Triumph is a readable yet thought_provoking book, full of impressive literary and historical understanding, and its arguments are almost always commanding. In true Barean style it celebrates the Spanish author’s achievements but does not flinch from highlighting the negative sides to his life and work. These include Barea’s refusal, while working as censor, to block the publication of smear stories about the revolutionary POUM, which he probably knew to be false (like the POUM, Ilsa herself was also accused of counter-revolutionary “Trotskyism” by the Stalinists), and the crude nationalist stereotypes in some of his writings.
However, in my opinion there are some minor weaknesses in Eaude’s biography. First, there needs to be more clarification as to which aspects of Barea’s “autobiographical novels” were fictional (apart from the names used, which is acknowledged). It is stated that Barea made no “substantial” invention but the vast majority of the account of Barea’s early life is gleaned from these books, and the reader is left with nagging doubts as to the novelist’s exact history.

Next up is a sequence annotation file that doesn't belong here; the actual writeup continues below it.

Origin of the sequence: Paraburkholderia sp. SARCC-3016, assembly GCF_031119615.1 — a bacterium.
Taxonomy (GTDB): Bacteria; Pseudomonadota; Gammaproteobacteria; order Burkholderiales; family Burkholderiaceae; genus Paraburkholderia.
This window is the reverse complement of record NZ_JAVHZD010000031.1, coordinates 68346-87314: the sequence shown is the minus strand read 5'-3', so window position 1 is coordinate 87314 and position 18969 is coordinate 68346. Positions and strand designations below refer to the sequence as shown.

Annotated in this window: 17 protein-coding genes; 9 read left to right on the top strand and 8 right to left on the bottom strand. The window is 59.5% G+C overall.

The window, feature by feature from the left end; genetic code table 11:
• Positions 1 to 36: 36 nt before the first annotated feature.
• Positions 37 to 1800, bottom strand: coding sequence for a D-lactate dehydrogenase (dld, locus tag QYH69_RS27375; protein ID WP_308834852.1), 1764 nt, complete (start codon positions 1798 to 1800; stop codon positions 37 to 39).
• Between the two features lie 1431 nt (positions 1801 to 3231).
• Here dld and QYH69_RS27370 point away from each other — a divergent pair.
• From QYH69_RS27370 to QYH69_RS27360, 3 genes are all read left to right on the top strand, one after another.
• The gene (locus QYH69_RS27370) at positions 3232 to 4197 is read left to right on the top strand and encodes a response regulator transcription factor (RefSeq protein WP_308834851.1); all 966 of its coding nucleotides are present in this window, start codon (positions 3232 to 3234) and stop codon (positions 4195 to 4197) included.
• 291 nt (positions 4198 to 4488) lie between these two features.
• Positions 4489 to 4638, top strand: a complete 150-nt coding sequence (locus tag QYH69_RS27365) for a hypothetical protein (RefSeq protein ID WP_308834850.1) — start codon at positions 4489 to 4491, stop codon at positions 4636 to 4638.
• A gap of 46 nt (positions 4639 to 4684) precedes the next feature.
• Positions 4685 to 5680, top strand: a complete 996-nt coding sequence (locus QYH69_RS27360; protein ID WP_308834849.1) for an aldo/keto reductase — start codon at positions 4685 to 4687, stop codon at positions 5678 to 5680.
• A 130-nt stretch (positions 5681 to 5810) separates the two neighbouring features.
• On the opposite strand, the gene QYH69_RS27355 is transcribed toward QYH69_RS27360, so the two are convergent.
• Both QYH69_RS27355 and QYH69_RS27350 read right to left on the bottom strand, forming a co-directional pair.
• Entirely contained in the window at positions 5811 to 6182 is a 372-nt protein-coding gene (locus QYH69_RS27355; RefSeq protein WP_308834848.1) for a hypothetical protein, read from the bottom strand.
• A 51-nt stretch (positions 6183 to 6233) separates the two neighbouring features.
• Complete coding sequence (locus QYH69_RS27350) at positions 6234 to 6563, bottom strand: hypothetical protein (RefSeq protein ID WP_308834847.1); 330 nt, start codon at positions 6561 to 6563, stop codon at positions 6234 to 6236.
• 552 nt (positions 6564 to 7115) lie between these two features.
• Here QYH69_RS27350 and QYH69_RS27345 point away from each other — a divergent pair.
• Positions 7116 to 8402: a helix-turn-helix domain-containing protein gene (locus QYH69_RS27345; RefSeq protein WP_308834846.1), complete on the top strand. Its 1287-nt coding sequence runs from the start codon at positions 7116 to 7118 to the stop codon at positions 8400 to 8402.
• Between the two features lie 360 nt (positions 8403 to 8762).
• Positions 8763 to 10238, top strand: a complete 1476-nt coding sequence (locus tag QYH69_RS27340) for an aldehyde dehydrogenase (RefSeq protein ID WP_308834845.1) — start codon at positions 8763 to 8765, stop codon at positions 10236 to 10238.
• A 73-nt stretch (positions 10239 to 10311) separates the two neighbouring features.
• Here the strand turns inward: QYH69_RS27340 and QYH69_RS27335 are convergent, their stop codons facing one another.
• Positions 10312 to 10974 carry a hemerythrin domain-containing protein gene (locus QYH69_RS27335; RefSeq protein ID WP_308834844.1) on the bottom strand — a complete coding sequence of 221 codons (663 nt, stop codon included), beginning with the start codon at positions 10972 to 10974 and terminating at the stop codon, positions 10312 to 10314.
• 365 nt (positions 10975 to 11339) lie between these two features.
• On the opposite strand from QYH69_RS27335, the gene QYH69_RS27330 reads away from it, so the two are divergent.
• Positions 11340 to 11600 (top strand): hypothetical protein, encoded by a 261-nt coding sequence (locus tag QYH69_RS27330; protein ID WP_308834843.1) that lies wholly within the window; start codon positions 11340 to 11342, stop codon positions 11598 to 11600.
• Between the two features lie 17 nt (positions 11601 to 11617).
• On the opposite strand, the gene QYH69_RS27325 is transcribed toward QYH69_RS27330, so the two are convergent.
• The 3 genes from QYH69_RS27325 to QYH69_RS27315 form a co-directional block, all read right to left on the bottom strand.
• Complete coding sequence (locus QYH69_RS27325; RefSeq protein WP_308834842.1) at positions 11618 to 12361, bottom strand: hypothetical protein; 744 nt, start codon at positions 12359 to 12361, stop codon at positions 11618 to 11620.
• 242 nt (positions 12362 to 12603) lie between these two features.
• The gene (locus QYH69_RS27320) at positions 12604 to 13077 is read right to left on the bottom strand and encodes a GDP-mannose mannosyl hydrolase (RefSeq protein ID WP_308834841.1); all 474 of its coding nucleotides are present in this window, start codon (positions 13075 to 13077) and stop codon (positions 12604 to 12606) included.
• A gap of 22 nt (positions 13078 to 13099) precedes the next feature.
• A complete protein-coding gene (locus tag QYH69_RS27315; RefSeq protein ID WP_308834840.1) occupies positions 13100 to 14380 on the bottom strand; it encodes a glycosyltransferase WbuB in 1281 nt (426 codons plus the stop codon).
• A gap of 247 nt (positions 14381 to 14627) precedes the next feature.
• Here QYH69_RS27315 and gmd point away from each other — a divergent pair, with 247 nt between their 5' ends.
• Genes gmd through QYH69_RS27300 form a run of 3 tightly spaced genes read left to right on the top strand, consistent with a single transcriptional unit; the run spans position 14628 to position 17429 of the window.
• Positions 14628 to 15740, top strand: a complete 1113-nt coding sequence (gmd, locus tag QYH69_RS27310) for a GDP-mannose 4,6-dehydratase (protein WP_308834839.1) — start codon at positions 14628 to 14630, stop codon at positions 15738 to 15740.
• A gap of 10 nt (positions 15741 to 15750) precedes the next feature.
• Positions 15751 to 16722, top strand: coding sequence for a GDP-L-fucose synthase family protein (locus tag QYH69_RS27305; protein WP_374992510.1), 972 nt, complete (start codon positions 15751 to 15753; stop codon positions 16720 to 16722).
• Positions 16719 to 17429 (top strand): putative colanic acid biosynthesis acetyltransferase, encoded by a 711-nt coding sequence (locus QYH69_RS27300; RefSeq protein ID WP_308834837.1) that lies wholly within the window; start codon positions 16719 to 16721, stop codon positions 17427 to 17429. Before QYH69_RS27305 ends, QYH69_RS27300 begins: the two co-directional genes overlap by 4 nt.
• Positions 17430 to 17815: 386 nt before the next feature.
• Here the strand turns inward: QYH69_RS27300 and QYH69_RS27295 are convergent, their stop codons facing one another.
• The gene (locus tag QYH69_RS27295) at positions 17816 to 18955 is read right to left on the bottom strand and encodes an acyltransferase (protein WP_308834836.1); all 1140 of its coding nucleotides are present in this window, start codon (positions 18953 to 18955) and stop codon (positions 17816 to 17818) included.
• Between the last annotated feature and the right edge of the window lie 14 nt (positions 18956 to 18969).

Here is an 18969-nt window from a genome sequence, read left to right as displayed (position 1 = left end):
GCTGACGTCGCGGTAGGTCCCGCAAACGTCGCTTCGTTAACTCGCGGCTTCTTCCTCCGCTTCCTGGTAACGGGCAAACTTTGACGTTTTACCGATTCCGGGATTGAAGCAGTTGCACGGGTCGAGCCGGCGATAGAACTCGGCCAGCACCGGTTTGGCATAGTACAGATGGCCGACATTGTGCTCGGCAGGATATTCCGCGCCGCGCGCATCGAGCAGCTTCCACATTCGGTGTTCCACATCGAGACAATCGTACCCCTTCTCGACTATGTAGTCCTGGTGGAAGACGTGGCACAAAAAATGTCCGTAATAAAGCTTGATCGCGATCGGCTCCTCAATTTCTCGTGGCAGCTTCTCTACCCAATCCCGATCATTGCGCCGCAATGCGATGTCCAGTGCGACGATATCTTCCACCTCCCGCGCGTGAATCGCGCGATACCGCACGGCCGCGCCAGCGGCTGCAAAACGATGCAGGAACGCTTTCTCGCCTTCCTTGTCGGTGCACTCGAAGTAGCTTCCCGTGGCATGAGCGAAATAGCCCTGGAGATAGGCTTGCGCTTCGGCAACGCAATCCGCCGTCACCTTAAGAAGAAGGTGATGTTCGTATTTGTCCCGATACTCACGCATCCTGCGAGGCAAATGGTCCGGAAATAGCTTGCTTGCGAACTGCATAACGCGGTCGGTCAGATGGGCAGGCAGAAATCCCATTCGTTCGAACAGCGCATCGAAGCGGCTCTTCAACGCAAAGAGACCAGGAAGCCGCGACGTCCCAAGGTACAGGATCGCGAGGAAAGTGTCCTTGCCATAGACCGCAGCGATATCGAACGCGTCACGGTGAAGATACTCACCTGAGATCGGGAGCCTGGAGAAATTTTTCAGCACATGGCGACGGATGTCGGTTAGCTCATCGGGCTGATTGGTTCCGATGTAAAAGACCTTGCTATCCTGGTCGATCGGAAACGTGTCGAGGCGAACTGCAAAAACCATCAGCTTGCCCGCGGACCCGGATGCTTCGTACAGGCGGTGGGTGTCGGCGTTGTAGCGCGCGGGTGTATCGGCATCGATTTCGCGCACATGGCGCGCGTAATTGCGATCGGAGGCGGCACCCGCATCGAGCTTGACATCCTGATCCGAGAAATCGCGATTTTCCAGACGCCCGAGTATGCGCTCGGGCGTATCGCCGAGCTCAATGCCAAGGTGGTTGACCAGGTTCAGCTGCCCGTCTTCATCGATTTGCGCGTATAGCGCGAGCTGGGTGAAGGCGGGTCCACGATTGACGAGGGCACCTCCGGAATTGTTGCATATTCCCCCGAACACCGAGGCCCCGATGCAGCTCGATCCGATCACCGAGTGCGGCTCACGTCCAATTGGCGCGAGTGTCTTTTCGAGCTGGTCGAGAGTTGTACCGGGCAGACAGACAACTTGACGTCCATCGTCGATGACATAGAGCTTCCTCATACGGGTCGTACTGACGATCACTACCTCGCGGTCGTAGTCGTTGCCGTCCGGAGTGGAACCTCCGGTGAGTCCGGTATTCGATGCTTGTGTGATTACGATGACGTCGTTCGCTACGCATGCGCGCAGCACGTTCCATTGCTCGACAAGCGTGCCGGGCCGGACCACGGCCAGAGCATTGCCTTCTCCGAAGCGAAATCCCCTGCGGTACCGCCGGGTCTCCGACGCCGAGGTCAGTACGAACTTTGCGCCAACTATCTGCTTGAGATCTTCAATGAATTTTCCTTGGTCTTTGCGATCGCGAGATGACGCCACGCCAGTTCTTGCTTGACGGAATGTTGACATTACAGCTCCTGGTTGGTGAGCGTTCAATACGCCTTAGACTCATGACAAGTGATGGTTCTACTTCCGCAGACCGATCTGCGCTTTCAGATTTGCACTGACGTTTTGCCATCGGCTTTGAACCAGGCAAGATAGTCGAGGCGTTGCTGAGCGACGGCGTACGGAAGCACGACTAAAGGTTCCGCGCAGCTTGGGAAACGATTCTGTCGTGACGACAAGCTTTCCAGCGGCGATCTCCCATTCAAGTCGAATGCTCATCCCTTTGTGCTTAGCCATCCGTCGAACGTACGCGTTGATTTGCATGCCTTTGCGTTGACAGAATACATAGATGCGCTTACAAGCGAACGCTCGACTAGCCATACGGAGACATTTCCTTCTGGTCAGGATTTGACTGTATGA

Second, while the book gives lots of information about Barea’s political ideas, these are not fully clarified, and it is even suggested, somewhat confusingly, that these varied from “revolutionary” to “-counter_revolutionary PCE” positions. It seems probable from the account offered by Eaude that Barea had a fluid and contradictory stance (as did a great many other Socialist supporters and UGT members) and one that cannot be reduced to the influence of the Stalinists. I would venture that greater examination of the evolution of the PSOE and its union federation would help illuminate his trajectory. Certainly many of his ideas dovetailed significantly with Second International conceptions: for example when he describes the Moroccan war as a “rotten adventure” promoted by sectional interests (army generals, the king and profiteering industries), as opposed to being related to the inter-imperialist “scramble for Africa” between rival ruling classes. Of course, under the class polarisation of the civil war, the PSOE drew closer to and became dominated by the rising Communist Party, due to their shared opposition to the revolution, and this rapprochement must have influenced Barea.